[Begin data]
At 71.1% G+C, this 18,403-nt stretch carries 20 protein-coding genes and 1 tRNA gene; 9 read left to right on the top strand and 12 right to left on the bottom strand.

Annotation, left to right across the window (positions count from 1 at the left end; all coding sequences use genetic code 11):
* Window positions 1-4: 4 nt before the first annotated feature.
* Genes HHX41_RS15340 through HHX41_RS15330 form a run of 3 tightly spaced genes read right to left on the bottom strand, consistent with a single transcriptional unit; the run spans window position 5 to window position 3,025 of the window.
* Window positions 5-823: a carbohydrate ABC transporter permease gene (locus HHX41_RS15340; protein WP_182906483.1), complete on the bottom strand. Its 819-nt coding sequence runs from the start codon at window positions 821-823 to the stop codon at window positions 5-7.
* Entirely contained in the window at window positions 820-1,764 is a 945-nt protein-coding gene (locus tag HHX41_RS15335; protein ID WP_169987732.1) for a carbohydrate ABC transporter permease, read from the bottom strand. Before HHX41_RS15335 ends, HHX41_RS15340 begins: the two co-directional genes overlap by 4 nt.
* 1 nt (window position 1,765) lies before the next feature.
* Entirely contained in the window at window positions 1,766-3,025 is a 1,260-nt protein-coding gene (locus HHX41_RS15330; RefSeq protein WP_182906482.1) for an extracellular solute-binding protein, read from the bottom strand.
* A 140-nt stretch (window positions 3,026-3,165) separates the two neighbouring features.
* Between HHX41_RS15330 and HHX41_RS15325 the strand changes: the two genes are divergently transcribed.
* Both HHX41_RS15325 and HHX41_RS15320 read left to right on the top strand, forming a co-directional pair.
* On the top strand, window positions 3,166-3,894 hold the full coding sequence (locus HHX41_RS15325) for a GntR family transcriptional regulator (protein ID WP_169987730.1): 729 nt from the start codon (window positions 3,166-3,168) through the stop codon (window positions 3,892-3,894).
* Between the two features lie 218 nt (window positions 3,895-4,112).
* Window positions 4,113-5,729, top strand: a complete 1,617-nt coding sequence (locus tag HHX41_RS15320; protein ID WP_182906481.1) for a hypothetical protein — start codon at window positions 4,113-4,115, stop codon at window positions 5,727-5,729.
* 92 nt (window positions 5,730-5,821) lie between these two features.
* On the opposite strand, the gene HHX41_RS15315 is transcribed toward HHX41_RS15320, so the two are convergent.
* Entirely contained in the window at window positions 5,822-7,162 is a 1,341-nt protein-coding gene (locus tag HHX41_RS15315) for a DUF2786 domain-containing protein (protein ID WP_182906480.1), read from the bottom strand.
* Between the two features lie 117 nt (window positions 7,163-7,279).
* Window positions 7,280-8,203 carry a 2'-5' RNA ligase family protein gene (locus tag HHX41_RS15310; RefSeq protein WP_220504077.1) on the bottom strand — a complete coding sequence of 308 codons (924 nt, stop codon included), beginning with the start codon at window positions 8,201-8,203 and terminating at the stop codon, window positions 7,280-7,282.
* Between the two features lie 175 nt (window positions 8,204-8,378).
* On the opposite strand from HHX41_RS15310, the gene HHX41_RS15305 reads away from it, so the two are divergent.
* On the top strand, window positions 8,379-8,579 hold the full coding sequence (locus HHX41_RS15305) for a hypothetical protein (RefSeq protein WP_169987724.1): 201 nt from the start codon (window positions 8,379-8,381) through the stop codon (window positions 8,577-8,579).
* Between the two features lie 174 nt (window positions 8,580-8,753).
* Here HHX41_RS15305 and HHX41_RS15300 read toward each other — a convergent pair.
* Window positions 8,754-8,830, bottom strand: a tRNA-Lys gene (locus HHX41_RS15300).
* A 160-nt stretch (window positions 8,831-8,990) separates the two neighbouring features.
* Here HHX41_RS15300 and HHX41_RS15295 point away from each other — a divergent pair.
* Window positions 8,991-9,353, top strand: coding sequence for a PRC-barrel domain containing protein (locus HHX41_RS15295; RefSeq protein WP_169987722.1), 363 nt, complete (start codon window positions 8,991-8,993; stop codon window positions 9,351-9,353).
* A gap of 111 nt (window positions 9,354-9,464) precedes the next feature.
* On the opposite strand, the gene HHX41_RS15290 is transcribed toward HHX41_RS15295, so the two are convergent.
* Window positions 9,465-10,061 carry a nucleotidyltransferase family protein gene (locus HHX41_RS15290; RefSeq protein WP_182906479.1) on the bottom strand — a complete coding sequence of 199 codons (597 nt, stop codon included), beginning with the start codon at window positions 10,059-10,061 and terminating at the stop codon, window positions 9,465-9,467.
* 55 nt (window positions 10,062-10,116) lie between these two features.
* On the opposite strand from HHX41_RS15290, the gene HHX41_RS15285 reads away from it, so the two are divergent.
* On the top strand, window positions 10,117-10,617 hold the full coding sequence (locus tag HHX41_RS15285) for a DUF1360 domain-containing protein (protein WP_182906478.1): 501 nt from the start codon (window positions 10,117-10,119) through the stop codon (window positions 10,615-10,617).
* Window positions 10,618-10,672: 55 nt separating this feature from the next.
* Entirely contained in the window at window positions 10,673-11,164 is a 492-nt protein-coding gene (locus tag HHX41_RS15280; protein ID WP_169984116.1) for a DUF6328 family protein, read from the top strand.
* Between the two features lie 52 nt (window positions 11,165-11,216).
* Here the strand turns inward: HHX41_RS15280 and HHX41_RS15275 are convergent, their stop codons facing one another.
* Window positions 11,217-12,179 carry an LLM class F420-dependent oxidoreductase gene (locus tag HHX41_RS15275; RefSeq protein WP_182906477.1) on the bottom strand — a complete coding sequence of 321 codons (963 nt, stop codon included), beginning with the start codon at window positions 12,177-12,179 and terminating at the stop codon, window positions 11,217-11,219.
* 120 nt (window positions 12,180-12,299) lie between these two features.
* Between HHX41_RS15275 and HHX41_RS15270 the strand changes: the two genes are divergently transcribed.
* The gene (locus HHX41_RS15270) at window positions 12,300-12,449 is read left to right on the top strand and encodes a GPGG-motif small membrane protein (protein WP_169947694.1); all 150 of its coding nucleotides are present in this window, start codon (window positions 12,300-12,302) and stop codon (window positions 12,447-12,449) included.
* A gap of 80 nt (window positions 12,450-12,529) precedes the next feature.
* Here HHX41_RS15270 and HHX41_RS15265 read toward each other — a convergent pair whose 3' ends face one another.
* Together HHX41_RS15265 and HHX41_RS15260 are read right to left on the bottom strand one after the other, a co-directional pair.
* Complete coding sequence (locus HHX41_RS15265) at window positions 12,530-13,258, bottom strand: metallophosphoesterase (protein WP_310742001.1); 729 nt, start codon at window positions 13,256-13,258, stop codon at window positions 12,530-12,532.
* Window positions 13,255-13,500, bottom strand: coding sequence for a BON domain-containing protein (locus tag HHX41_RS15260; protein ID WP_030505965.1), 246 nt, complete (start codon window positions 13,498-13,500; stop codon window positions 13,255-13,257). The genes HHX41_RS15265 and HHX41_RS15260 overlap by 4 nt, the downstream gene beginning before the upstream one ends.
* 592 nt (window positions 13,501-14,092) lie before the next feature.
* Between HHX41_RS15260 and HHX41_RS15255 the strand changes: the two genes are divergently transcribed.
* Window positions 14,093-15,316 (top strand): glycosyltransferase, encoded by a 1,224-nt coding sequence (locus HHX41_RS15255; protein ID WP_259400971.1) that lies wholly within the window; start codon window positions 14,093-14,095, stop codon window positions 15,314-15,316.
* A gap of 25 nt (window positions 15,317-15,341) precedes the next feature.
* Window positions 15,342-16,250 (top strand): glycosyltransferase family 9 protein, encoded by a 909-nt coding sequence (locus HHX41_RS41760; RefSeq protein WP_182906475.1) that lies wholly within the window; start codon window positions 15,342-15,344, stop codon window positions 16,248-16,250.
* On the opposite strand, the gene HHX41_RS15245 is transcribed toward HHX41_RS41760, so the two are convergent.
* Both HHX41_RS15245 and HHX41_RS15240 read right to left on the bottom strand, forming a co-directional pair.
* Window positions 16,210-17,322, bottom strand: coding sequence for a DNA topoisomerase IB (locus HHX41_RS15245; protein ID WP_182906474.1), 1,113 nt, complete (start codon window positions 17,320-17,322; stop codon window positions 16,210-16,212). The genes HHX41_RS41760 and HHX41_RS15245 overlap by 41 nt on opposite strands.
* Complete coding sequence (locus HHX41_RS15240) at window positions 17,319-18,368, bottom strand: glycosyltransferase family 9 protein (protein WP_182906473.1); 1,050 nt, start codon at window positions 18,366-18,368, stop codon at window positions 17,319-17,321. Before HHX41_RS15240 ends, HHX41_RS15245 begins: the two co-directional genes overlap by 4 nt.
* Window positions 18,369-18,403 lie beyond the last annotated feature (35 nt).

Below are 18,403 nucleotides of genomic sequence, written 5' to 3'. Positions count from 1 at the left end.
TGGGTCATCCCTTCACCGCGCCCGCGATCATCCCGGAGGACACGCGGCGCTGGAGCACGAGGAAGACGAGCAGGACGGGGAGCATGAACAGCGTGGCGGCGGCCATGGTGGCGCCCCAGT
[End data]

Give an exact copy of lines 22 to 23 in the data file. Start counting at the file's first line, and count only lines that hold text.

* On the top strand, window positions 8,379-8,579 hold the full coding sequence (locus HHX41_RS15305) for a hypothetical protein (RefSeq protein WP_169987724.1): 201 nt from the start codon (window positions 8,379-8,381) through the stop codon (window positions 8,577-8,579).
* Between the two features lie 174 nt (window positions 8,580-8,753).